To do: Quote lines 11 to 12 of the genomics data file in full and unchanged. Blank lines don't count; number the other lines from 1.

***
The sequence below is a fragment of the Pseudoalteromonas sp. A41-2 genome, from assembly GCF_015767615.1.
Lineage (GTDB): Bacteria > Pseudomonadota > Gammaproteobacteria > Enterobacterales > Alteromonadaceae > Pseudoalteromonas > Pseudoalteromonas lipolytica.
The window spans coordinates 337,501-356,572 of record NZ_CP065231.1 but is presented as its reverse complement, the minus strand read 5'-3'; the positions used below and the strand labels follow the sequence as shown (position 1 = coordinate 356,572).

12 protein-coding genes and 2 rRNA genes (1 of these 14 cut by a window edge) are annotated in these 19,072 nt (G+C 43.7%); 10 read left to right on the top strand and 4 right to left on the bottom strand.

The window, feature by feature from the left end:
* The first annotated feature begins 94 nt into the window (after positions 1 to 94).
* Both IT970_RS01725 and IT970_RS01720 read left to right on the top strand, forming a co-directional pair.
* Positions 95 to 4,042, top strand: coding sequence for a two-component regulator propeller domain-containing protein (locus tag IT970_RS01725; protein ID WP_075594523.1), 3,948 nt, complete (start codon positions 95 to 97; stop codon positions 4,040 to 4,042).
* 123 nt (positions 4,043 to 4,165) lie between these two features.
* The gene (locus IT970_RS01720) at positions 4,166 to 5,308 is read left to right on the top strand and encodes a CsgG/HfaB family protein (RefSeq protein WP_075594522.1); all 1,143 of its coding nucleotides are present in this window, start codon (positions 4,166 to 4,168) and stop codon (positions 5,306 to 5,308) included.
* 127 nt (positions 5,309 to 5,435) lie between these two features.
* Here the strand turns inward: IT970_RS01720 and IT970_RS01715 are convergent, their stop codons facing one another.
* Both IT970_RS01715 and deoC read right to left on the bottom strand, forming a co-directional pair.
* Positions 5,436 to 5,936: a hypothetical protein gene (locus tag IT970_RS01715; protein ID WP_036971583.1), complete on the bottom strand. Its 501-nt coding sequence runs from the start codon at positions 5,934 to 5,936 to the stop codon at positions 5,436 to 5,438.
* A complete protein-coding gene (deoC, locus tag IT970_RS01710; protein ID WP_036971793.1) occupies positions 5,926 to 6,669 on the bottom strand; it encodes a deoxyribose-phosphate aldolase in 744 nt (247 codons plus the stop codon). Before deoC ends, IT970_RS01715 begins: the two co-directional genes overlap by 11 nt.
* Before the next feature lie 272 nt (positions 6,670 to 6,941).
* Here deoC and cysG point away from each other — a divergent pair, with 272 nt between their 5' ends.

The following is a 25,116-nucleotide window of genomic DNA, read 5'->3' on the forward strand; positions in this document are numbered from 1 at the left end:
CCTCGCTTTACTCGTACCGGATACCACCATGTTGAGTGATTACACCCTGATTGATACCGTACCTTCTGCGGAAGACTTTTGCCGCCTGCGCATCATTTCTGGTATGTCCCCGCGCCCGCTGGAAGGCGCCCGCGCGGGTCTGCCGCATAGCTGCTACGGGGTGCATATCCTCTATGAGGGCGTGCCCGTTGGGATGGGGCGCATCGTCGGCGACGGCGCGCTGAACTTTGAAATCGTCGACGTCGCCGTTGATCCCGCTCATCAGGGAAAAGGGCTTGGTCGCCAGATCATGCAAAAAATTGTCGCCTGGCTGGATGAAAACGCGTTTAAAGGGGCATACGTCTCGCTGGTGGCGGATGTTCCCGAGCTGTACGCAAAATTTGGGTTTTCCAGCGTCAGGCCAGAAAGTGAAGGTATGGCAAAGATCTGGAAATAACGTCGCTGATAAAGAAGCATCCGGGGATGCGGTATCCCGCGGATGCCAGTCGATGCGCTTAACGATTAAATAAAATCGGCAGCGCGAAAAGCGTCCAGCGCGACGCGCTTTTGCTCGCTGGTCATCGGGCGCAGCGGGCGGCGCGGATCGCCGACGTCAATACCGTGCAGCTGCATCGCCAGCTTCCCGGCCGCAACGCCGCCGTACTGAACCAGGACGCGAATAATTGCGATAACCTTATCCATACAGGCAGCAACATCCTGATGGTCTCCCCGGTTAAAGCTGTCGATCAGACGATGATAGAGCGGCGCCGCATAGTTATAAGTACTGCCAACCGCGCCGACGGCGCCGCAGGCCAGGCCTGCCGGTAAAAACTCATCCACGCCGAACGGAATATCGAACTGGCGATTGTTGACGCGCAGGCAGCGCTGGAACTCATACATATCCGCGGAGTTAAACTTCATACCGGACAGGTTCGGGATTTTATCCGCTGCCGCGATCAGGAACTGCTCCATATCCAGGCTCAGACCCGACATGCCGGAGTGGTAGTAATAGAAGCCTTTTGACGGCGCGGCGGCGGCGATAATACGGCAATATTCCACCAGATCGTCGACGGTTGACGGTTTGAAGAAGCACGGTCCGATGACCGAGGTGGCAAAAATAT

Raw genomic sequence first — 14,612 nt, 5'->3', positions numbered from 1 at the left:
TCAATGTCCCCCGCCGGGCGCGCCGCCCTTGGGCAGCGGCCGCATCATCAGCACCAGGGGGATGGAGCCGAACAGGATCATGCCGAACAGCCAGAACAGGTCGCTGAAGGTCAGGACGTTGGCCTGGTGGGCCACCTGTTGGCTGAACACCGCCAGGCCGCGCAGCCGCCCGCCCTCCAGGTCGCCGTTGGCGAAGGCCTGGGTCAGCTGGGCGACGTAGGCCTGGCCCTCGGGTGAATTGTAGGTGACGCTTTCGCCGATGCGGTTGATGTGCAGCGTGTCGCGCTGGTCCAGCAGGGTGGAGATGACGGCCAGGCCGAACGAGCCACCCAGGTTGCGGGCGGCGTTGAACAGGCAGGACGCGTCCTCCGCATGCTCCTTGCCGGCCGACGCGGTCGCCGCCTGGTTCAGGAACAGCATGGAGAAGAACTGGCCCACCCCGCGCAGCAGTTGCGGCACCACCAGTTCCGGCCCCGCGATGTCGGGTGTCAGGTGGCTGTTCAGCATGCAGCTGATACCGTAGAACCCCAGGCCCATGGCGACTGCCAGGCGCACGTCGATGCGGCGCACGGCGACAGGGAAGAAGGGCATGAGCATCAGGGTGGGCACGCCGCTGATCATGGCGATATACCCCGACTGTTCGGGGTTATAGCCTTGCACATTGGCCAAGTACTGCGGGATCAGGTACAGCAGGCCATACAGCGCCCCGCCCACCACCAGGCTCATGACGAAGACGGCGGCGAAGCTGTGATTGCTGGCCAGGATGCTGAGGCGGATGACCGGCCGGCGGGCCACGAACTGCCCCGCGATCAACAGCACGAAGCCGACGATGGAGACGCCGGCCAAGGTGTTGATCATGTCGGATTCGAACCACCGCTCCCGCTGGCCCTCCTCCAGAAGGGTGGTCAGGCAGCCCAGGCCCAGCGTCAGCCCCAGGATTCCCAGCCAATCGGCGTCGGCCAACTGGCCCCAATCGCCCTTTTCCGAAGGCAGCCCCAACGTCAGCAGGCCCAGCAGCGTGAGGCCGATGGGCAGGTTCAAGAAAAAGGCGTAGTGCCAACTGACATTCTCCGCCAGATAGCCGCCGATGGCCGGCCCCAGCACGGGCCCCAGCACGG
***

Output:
* 127 nt (positions 5,309 to 5,435) lie between these two features.
* Here the strand turns inward: IT970_RS01720 and IT970_RS01715 are convergent, their stop codons facing one another.